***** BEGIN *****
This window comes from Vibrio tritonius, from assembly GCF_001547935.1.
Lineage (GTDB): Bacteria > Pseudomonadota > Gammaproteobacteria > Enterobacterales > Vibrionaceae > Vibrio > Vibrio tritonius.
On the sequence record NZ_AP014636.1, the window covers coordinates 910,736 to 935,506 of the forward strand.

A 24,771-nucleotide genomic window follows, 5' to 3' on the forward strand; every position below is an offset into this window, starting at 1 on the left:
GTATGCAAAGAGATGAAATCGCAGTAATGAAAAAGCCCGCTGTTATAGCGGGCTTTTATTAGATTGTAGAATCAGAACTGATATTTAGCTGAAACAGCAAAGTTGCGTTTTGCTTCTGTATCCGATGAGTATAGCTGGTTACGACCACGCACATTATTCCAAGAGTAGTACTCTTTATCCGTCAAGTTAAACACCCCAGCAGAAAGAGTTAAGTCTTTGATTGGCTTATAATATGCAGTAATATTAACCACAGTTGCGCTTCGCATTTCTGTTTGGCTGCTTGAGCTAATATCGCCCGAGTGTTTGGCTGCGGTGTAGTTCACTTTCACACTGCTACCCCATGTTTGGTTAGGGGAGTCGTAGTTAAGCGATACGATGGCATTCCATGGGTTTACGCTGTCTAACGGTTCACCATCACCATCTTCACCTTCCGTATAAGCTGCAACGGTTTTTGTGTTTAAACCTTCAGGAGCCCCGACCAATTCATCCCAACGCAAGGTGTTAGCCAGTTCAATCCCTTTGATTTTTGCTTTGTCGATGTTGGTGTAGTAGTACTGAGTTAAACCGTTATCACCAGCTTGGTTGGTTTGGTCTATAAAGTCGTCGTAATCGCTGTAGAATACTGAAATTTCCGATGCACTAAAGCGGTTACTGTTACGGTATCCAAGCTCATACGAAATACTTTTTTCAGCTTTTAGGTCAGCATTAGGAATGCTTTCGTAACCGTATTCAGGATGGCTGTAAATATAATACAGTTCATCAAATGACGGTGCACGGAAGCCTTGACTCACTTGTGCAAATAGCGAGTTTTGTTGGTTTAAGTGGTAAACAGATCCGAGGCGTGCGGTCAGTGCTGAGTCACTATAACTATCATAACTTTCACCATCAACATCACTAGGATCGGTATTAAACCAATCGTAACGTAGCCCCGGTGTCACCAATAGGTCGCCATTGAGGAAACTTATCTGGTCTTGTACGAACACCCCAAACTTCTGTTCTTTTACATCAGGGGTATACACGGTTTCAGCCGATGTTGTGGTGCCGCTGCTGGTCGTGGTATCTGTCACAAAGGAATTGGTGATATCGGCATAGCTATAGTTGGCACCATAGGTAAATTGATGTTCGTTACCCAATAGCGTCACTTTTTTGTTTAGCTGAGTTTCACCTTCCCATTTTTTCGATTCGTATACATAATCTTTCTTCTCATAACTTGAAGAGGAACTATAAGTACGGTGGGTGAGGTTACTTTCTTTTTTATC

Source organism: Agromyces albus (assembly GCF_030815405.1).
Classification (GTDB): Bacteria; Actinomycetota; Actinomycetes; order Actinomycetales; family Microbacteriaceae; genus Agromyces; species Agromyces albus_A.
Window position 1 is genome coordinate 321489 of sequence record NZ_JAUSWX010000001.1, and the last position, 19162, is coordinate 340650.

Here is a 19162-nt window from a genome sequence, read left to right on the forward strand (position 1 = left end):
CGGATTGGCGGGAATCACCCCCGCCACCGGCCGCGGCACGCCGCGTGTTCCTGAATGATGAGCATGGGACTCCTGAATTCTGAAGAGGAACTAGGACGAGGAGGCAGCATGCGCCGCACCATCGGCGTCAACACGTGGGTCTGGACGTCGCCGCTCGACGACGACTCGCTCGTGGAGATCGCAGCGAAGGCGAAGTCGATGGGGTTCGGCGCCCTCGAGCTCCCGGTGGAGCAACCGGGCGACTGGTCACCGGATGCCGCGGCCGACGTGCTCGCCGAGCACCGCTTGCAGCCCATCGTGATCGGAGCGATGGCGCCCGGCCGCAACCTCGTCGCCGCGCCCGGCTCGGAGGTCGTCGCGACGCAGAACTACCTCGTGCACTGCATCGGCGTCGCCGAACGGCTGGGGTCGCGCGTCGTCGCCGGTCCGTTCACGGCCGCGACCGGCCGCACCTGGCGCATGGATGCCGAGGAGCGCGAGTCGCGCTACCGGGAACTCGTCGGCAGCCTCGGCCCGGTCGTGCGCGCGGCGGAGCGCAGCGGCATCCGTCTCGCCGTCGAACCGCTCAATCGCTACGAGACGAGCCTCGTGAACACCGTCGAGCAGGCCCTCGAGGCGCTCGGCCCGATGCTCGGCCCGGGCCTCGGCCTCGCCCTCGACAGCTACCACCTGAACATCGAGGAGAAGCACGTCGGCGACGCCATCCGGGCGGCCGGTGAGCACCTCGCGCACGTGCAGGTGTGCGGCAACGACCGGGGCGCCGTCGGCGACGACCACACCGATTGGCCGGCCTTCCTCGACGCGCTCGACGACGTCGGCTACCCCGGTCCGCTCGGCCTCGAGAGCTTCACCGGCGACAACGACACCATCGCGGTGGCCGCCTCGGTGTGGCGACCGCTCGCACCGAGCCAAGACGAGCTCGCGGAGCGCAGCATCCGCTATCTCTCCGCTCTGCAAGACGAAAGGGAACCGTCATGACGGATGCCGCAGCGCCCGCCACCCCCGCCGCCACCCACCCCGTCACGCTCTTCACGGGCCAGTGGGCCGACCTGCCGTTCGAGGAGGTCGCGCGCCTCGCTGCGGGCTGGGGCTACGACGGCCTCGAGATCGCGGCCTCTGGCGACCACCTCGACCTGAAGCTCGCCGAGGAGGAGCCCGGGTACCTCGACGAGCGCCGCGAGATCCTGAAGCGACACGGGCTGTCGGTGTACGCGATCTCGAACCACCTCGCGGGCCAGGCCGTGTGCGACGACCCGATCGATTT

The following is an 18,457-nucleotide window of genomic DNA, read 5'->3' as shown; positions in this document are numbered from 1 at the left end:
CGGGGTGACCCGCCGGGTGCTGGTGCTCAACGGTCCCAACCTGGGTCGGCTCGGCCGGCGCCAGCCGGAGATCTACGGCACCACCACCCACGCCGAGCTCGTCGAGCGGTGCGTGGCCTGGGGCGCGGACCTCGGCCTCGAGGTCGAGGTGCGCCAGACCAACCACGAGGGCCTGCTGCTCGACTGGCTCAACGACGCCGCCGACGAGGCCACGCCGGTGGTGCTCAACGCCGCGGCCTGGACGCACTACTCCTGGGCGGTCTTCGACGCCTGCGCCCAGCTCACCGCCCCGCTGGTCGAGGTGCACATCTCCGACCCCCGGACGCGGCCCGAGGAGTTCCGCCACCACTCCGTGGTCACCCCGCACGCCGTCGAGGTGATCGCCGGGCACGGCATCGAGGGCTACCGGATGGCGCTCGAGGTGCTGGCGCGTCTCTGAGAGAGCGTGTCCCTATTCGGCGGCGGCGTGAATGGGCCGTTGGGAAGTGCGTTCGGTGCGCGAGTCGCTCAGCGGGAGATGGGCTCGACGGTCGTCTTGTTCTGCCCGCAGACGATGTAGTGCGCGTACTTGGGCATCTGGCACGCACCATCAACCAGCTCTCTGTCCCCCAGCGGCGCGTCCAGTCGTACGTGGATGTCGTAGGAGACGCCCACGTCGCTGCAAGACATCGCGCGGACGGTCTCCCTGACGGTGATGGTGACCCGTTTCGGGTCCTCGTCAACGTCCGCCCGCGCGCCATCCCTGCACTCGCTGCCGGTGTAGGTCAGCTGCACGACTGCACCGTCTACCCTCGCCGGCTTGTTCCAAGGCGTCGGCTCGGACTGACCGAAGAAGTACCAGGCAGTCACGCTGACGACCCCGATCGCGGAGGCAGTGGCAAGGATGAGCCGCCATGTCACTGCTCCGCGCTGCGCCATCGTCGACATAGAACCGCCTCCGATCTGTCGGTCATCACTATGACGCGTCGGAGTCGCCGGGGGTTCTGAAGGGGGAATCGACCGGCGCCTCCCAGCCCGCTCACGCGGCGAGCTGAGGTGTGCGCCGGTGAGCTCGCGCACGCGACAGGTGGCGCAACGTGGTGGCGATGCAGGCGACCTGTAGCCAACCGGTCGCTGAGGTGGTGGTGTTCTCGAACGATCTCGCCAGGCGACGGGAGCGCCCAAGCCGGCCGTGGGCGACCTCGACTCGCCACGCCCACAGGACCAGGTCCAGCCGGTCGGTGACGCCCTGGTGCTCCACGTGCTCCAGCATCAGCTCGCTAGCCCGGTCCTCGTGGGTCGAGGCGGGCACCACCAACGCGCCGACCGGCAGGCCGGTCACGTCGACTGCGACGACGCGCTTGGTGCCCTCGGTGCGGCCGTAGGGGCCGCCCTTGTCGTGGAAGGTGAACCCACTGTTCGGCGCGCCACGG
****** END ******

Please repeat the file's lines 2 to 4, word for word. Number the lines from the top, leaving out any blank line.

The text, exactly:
Lineage (GTDB): Bacteria > Pseudomonadota > Gammaproteobacteria > Enterobacterales > Vibrionaceae > Vibrio > Vibrio tritonius.
On the sequence record NZ_AP014636.1, the window covers coordinates 910,736 to 935,506 of the forward strand.

A 24,771-nucleotide genomic window follows, 5' to 3' on the forward strand; every position below is an offset into this window, starting at 1 on the left: